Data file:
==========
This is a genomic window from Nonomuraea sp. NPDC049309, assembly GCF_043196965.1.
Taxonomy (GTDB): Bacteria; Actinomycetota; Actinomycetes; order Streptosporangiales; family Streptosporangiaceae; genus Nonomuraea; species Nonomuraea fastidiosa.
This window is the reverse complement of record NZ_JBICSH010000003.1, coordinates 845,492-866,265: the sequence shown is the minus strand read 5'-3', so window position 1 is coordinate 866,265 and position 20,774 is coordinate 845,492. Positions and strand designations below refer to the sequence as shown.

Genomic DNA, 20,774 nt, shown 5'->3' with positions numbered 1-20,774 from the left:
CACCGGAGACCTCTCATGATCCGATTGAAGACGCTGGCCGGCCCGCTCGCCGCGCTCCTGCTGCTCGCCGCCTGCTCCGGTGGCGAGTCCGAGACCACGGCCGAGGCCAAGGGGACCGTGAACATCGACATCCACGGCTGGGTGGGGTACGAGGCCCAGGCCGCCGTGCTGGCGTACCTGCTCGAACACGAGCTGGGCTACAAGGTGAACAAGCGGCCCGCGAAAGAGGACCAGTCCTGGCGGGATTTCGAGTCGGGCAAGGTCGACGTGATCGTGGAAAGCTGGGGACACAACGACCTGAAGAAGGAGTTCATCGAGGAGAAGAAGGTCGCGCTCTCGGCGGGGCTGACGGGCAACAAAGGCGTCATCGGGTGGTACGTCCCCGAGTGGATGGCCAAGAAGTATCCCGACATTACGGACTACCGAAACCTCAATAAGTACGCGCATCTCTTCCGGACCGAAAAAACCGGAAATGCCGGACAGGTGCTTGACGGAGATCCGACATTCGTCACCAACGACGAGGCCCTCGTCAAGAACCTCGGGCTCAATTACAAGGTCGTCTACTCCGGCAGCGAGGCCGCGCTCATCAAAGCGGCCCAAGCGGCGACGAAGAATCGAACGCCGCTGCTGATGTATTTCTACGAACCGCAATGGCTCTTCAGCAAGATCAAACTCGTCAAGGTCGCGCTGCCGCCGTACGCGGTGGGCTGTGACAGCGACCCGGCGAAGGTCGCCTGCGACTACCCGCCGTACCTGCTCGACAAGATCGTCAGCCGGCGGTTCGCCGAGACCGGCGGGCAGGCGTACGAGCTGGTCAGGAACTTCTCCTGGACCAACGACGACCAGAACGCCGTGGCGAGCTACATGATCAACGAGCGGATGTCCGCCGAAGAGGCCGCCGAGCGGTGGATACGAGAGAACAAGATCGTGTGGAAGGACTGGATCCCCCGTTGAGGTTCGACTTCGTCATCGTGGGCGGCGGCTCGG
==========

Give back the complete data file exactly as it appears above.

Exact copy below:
This is a genomic window from Nonomuraea sp. NPDC049309, assembly GCF_043196965.1.
Taxonomy (GTDB): Bacteria; Actinomycetota; Actinomycetes; order Streptosporangiales; family Streptosporangiaceae; genus Nonomuraea; species Nonomuraea fastidiosa.
This window is the reverse complement of record NZ_JBICSH010000003.1, coordinates 845,492-866,265: the sequence shown is the minus strand read 5'-3', so window position 1 is coordinate 866,265 and position 20,774 is coordinate 845,492. Positions and strand designations below refer to the sequence as shown.

Genomic DNA, 20,774 nt, shown 5'->3' with positions numbered 1-20,774 from the left:
CACCGGAGACCTCTCATGATCCGATTGAAGACGCTGGCCGGCCCGCTCGCCGCGCTCCTGCTGCTCGCCGCCTGCTCCGGTGGCGAGTCCGAGACCACGGCCGAGGCCAAGGGGACCGTGAACATCGACATCCACGGCTGGGTGGGGTACGAGGCCCAGGCCGCCGTGCTGGCGTACCTGCTCGAACACGAGCTGGGCTACAAGGTGAACAAGCGGCCCGCGAAAGAGGACCAGTCCTGGCGGGATTTCGAGTCGGGCAAGGTCGACGTGATCGTGGAAAGCTGGGGACACAACGACCTGAAGAAGGAGTTCATCGAGGAGAAGAAGGTCGCGCTCTCGGCGGGGCTGACGGGCAACAAAGGCGTCATCGGGTGGTACGTCCCCGAGTGGATGGCCAAGAAGTATCCCGACATTACGGACTACCGAAACCTCAATAAGTACGCGCATCTCTTCCGGACCGAAAAAACCGGAAATGCCGGACAGGTGCTTGACGGAGATCCGACATTCGTCACCAACGACGAGGCCCTCGTCAAGAACCTCGGGCTCAATTACAAGGTCGTCTACTCCGGCAGCGAGGCCGCGCTCATCAAAGCGGCCCAAGCGGCGACGAAGAATCGAACGCCGCTGCTGATGTATTTCTACGAACCGCAATGGCTCTTCAGCAAGATCAAACTCGTCAAGGTCGCGCTGCCGCCGTACGCGGTGGGCTGTGACAGCGACCCGGCGAAGGTCGCCTGCGACTACCCGCCGTACCTGCTCGACAAGATCGTCAGCCGGCGGTTCGCCGAGACCGGCGGGCAGGCGTACGAGCTGGTCAGGAACTTCTCCTGGACCAACGACGACCAGAACGCCGTGGCGAGCTACATGATCAACGAGCGGATGTCCGCCGAAGAGGCCGCCGAGCGGTGGATACGAGAGAACAAGATCGTGTGGAAGGACTGGATCCCCCGTTGAGGTTCGACTTCGTCATCGTGGGCGGCGGCTCGG